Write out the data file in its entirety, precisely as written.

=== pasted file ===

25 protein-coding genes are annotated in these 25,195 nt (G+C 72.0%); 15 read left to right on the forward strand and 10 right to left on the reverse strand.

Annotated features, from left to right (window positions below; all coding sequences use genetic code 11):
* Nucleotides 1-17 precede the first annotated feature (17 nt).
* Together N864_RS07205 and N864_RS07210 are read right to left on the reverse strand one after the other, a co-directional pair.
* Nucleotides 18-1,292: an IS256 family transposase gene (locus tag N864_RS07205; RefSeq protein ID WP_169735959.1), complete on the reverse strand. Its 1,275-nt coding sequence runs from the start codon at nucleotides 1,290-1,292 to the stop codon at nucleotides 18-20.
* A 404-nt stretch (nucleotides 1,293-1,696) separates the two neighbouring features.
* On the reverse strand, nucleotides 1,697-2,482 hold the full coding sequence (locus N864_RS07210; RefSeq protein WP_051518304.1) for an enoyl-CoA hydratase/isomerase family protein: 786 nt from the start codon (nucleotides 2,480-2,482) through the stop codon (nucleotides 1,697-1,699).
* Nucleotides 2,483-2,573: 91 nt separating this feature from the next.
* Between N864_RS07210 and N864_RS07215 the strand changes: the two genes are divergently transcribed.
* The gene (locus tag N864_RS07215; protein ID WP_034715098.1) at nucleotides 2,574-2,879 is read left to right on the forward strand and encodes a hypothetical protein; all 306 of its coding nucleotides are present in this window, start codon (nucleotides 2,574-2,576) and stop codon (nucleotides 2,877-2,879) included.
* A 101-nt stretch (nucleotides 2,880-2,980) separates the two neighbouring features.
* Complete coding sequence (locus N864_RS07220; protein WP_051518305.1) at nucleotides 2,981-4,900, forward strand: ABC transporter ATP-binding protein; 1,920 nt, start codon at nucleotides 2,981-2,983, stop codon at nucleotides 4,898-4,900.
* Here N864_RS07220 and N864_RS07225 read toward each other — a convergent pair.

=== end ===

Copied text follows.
25 protein-coding genes are annotated in these 25,195 nt (G+C 72.0%); 15 read left to right on the forward strand and 10 right to left on the reverse strand.

Annotated features, from left to right (window positions below; all coding sequences use genetic code 11):
* Nucleotides 1-17 precede the first annotated feature (17 nt).
* Together N864_RS07205 and N864_RS07210 are read right to left on the reverse strand one after the other, a co-directional pair.
* Nucleotides 18-1,292: an IS256 family transposase gene (locus tag N864_RS07205; RefSeq protein ID WP_169735959.1), complete on the reverse strand. Its 1,275-nt coding sequence runs from the start codon at nucleotides 1,290-1,292 to the stop codon at nucleotides 18-20.
* A 404-nt stretch (nucleotides 1,293-1,696) separates the two neighbouring features.
* On the reverse strand, nucleotides 1,697-2,482 hold the full coding sequence (locus N864_RS07210; RefSeq protein WP_051518304.1) for an enoyl-CoA hydratase/isomerase family protein: 786 nt from the start codon (nucleotides 2,480-2,482) through the stop codon (nucleotides 1,697-1,699).
* Nucleotides 2,483-2,573: 91 nt separating this feature from the next.
* Between N864_RS07210 and N864_RS07215 the strand changes: the two genes are divergently transcribed.
* The gene (locus tag N864_RS07215; protein ID WP_034715098.1) at nucleotides 2,574-2,879 is read left to right on the forward strand and encodes a hypothetical protein; all 306 of its coding nucleotides are present in this window, start codon (nucleotides 2,574-2,576) and stop codon (nucleotides 2,877-2,879) included.
* A 101-nt stretch (nucleotides 2,880-2,980) separates the two neighbouring features.
* Complete coding sequence (locus N864_RS07220; protein WP_051518305.1) at nucleotides 2,981-4,900, forward strand: ABC transporter ATP-binding protein; 1,920 nt, start codon at nucleotides 2,981-2,983, stop codon at nucleotides 4,898-4,900.
* Here N864_RS07220 and N864_RS07225 read toward each other — a convergent pair.